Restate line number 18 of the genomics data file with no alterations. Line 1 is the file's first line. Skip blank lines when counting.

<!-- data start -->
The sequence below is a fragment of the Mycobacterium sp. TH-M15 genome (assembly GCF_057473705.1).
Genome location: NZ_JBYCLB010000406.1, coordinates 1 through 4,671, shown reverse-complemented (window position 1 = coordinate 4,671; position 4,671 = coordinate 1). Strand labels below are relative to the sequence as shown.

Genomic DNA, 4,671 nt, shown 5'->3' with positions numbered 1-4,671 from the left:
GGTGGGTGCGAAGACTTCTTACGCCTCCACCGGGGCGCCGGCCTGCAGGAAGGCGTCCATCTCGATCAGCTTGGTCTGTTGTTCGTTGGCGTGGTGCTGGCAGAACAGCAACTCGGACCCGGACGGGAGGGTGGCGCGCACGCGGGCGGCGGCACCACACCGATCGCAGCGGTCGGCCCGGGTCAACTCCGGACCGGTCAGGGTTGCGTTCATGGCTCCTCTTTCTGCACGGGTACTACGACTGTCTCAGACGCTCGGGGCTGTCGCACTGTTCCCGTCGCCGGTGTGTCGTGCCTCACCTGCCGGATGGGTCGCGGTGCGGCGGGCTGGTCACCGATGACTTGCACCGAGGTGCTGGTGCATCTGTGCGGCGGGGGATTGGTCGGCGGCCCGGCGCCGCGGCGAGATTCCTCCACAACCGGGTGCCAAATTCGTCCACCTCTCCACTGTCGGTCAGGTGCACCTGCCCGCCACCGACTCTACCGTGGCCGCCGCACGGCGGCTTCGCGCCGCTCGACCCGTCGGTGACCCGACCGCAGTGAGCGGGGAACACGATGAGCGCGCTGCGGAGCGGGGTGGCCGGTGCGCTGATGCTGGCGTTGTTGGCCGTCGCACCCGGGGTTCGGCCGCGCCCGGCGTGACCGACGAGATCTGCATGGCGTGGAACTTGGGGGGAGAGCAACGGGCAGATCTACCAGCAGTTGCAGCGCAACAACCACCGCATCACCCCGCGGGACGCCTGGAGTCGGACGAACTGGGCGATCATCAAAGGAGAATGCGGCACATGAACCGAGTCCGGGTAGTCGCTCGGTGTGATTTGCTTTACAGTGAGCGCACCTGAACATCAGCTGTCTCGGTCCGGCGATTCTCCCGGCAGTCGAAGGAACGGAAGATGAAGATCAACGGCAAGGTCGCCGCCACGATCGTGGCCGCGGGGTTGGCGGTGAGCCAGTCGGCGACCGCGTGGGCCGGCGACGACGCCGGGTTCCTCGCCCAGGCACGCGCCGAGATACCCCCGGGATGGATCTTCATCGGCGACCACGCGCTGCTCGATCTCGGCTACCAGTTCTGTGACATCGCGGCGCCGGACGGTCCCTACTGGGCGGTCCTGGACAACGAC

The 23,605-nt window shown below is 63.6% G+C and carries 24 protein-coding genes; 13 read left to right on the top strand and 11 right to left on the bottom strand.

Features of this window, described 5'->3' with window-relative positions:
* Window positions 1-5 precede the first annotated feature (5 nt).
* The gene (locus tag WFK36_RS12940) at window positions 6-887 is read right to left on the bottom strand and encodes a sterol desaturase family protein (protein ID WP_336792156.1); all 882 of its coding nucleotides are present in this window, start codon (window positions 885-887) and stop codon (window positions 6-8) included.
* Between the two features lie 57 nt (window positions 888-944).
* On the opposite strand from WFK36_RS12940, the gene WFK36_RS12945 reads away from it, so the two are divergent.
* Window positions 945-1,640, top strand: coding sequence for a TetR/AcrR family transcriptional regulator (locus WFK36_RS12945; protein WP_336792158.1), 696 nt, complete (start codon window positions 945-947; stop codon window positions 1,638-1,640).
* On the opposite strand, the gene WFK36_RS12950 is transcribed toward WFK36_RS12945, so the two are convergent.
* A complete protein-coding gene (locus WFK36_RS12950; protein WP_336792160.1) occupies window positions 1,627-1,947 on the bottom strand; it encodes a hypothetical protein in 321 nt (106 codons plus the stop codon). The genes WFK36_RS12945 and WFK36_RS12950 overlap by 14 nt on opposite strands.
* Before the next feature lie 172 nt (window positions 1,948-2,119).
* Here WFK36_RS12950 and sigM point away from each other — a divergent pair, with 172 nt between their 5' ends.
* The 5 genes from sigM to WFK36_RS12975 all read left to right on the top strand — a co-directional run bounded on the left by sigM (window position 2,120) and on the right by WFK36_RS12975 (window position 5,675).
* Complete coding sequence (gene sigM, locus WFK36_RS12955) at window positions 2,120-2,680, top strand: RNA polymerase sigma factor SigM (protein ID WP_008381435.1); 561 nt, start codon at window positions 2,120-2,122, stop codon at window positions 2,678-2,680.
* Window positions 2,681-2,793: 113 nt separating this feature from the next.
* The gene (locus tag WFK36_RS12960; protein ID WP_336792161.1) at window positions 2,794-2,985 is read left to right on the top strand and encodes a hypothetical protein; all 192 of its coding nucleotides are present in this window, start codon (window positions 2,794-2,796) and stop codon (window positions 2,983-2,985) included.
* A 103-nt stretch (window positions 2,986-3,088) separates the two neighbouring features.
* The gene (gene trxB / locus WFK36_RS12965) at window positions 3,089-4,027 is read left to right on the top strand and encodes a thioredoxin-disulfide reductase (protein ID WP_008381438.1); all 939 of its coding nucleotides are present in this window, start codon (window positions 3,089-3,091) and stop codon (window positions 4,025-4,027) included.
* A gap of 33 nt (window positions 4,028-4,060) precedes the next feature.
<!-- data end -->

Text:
* Window positions 2,681-2,793: 113 nt separating this feature from the next.